NOBLE VIEW OUTDOOR CENTER635 South Quarter Road
Russell, Massachusetts 01071
THE PAST AT NOBLE VIEW: ARCHAEOLOGY
Noble View’s pristine forest landscape seems now
like unspoiled wilderness, but in fact the property was once a
prosperous farm, part of a thriving agricultural community. In many
places along the trails,
hikers can find evidence of Noble View’s past: a plow, a dish, a piece
of glass, a cellar hole, a stone wall.
Download a map of the sites described below.
A county road once extended from South Quarter Road (below the current Noble View gate) up to Noble View, then down Laurel Lane to County Road Trail, ending on General Knox Road. Along this road in the early 1800’s were a number of farms and homesteads.
The Gowdy cellar hole (No. 1 on the map) can be found near the bottom of the meadow that descends to the east from the Double Cottage, near where the Spring Trail enters the woods. The spring is about 60 yards south of the foundation and to the north of the Spring Trail. There has been much conjecture as to the whereabouts of the entrance road to this property, but there seems to be evidence that it may have crossed the Spring Trail and continued to the south and east, perhaps along a portion of what is now known as the Circuit Trail. The barn was at the top of the hill, just north of the Link Trail trailhead. (When Albert Noble purchased the southern half of the Gowdy property in 1825, these buildings were still standing.)
A second cellar hole (No. 2 on the map) can be found to the west of Laurel Lane, between the intersections of the Border Trail and County Road Trail with Laurel Lane. This is a large and ancient foundation. The barn foundations stand across the County Road Trail. The names of these buildings’ owners are unknown, although as this land belonged to the Ashley family before it was bought by Albert Noble, it is likely that the cellar hole was an Ashley homestead.
Farther south on Laurel Lane, and close to the Charcoal Kiln Trail intersection, there is another cellar hole to the north of Laurel Lane (No. 3 on the map). The Beers Hampden County Atlas of 1870 shows it as the Cotee property; later names associated with it are Pendleton and Snow. There are two wells to search for, one at the northeast corner of the house site, the other across the trail, where the barns once stood.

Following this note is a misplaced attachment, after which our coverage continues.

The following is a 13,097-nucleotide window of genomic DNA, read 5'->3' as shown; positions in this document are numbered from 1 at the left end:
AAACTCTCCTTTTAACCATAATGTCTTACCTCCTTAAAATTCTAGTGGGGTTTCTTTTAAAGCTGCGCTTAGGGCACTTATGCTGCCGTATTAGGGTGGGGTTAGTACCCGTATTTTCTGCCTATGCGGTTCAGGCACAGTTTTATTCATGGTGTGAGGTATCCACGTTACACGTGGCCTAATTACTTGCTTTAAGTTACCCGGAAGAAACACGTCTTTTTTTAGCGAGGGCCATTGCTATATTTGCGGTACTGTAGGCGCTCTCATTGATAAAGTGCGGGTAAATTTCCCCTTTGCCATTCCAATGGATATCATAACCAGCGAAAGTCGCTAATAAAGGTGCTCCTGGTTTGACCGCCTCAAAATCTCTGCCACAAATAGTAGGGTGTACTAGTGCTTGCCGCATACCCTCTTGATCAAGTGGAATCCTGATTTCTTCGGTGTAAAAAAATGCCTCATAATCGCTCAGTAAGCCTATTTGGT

Returning to the County Road Trail, follow it east
until you reach a
brook crossing. Just before the brook, look to the north for
the traces of a laneway that runs off into the woods for a couple of
hundred feet to the foundations of another house (No. 4 on the map).
This old cellar hole does not appear on any of the county maps
published since the middle of the nineteenth century, so the owners’
names are unknown.
The last known cellar hole on County Road Trail is situated near the Sodom Brook crossing down in the valley (No. 5 on the map). It appears on Richard’s Standard Atlas of Hampden County, published in 1912, with house and barn on opposite sides of the road just before the brook crossing. Tradition calls it the Reuben Noble cellar hole, but no name is given on the Atlas.
Cellar holes are not the only points of historical interest to be found along Noble View’s trails. Along Laurel Lane Trail, watch for the remains of stone walls that once marked out the borders of fields and yards.
On Charcoal Kiln Trail are the remains of a brick beehive charcoal kiln, made with bricks manufactured by Walkley Brick Co. of Westfield, Mass (taken over in 1915 by Westfield Clay Products Co.). The Dam Brook Trail leads directly down to the kiln.
The 1912 Atlas indicated another kiln (possibly a lime kiln) in the vicinity of the Pendleton-Snow cellar hole (No. 3 on the map). Some strange circular formations exist in the hollow to the east of the barn foundations at this cellar hole, but since there are no signs of charcoal or lime burning, it is impossible to guess what they might be.
A gravestone with eroded markings is located on the east side of Noble View’s barn. This is the grave of William Blakeslee, one of Albert Noble’s grandsons.
Adapted from an account written by Laura Saunders, published in 1997 in the Berkshire Exchange.